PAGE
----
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Last updated: April 3, 2013 9:30 pm
US stocks retreated from record levels on Wednesday as a worse-than-expected private sector jobs market report provided the impetus for investors to take some profits after recent gains.
The S&P 500 lost 1.1 per cent to 1,553.69, registering its worst session since February and moving away from its all-time closing high set a day earlier.
The losses came as investors reacted to the latest reading of the ADP private sector payrolls report which said the economy added 158,000 jobs in March, well below analysts’ forecasts.
The figures, which included a revision upwards to February’s reading, failed to bolster bulls who were searching for further impetus to bid stocks higher ahead of the labour department’s non-farm payrolls report on Friday.
“Private payrolls came in slightly below expectations but the upward revision to the prior month leaves this about as expected,” said Steven Ricchiuto, chief economist at Mizuho Securities.
He added: “Not that this is a good measure of the actual payroll report but the ADP will keep the bulls from boosting their payroll estimates between now and Friday.”
Late in the day’s trade, comments by the president of the San Franciscio Federal Reserve that the US central bank could taper its massive bond-buying program this summer added to the negative mood among traders.
The Dow Jones Industrial Average lost 0.8 per cent to 14,550.35. The Nasdaq Composite index fell 1.1 per cent to 3,218.60.
Jim Paulsen, chief market strategist at Wells Fargo, said: “Traders [currently] have itchy fingers after the recent highs and are looking for reasons to sell.”
All 10 major industry groups on the benchmark traded in negative territory with energy and financial stocks seeing the steepest falls.
Oil refiners were among the biggest decliners on the day as shares in Marathon Petroleum dropped 4.8 per cent to $81.39.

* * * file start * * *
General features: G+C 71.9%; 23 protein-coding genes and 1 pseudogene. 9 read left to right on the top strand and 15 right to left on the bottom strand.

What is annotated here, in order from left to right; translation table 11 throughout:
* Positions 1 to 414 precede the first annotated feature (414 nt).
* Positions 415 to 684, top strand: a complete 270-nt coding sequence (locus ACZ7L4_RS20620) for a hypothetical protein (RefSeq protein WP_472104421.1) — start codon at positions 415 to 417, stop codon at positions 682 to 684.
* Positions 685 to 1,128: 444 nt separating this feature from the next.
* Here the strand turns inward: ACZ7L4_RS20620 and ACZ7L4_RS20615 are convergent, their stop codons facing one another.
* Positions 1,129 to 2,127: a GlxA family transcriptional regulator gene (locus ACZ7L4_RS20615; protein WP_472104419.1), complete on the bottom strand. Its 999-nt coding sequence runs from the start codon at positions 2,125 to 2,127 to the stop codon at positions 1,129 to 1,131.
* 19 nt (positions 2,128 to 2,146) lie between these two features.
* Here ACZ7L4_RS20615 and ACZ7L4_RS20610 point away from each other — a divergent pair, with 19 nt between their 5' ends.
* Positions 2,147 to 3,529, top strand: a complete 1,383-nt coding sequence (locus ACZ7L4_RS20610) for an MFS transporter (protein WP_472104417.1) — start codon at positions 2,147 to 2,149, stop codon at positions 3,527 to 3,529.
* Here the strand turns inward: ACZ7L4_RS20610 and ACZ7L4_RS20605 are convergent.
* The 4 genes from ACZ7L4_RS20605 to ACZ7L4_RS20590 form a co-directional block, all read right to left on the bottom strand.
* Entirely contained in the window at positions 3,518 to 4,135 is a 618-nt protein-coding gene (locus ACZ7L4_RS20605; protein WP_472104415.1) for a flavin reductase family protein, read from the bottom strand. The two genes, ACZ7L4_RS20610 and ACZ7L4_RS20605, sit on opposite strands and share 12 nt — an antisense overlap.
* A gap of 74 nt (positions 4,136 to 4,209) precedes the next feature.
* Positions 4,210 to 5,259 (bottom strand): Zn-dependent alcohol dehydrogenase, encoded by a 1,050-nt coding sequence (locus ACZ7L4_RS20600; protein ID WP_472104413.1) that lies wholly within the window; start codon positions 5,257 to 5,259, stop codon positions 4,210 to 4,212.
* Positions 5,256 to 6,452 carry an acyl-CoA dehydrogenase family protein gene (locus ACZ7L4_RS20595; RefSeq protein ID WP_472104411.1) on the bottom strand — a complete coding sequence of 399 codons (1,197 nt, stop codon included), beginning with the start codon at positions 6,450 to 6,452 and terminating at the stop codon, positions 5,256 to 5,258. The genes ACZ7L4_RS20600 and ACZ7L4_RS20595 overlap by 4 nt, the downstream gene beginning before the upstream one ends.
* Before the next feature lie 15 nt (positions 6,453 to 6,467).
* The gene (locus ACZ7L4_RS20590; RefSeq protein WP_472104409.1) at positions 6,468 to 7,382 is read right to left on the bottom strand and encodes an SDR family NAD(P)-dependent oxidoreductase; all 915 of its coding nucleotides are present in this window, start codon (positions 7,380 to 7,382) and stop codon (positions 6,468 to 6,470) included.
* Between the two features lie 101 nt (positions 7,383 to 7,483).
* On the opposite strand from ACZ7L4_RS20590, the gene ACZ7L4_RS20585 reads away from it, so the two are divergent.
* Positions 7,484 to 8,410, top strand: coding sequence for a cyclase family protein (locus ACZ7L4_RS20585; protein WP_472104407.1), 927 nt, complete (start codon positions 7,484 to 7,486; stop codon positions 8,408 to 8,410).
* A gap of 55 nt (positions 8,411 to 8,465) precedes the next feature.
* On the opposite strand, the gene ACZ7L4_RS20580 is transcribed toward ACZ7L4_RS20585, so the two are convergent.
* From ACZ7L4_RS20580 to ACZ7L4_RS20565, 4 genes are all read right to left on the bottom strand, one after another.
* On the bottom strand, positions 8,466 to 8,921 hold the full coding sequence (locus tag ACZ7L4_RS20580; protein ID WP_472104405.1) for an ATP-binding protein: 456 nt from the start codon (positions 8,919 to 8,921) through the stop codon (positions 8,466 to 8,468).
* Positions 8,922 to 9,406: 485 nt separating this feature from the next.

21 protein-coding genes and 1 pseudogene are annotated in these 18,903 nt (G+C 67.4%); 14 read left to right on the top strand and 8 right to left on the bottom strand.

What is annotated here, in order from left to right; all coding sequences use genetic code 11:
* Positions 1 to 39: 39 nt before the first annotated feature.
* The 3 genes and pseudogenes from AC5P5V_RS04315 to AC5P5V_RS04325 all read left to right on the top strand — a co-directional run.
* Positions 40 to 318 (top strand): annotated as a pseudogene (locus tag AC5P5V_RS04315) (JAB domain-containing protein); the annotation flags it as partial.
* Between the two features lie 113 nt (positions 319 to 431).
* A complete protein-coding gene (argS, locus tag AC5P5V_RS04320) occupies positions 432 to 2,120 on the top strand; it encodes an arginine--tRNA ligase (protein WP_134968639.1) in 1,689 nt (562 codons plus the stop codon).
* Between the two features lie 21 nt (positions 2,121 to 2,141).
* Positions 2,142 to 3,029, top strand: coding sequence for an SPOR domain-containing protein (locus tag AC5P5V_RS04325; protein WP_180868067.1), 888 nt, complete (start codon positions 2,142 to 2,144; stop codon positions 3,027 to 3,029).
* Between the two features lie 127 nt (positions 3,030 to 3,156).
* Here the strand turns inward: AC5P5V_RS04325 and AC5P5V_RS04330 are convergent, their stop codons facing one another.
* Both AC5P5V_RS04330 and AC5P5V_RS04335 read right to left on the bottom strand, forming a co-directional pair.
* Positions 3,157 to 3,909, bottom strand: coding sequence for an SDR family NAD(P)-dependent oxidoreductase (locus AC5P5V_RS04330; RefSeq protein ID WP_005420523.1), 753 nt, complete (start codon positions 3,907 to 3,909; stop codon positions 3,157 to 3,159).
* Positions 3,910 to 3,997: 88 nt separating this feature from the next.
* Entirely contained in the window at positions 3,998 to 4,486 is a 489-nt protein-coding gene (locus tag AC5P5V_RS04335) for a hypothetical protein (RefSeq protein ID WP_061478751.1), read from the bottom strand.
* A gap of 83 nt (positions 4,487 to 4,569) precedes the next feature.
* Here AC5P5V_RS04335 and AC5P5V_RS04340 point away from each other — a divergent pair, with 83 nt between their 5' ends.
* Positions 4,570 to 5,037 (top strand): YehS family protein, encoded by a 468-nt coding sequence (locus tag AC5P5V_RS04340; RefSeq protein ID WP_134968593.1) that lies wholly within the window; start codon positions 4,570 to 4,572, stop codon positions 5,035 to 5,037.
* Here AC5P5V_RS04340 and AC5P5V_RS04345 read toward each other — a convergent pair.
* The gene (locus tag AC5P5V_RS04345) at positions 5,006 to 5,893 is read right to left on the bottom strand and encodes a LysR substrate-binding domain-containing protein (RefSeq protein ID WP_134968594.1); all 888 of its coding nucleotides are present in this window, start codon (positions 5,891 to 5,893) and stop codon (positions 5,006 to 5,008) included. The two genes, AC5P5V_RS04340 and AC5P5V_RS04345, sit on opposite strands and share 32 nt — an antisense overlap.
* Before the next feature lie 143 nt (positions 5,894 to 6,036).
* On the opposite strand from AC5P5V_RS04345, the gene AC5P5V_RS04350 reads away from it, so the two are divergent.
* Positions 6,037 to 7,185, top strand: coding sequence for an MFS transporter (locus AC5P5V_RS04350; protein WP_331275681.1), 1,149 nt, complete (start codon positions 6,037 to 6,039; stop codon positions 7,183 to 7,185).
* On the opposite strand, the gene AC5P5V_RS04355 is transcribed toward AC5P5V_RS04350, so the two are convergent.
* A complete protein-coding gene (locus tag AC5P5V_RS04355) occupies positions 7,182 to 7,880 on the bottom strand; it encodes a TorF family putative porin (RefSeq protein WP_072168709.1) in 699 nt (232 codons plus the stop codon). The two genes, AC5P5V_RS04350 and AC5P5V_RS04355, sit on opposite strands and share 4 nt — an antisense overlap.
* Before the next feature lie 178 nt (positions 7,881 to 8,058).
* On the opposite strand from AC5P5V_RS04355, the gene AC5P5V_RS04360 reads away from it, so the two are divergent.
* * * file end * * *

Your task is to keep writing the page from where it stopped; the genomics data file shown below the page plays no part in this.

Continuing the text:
Analysts said that some of the weakness among companies in the sector was due to a softening in the crack spread, the profit margin from refining crude oil into petroleum products.
Companies in the sector, which rose strongly during the first quarter of the year, are expected to see costs rise as US environmental regulators seek new standards to limit the sulphur content of petrol sold in the US.
Valero Energy , the largest independent US refiner, lost 4.3 per cent to $40.60 after it said earlier this week that compliance with the new standards would cost the company between $300m and $400m alone.
Agricultural products company Monsanto beat analysts’ forecasts for its latest quarter. Shares in the company gained 0.9 per cent to $104.87 as it said earnings jumped 22 per cent in the three months to the end of February on demand from Latin America for its genetically modified seeds.
ConAgra , the maker of Hunt’s ketchup, lost 1.9 per cent to $34.85 after it said its quarterly profits shrank due to costs associated with the $5bn acquisition of Ralcorp, another consumer foods company.
Cisco Systems rose 0.1 per cent to $21.20 as the network equipment company said it would acquire Ubiquisys, a provider of mobile technology, for $310m.
Netflix pared some of its losses on the day as Carl Icahn, the activist investor, said on CNBC that he had not sold any part of his stake in the home DVD delivery and internet streaming company. Shares in the company fell 3.9 per cent to $169.74 on the day.
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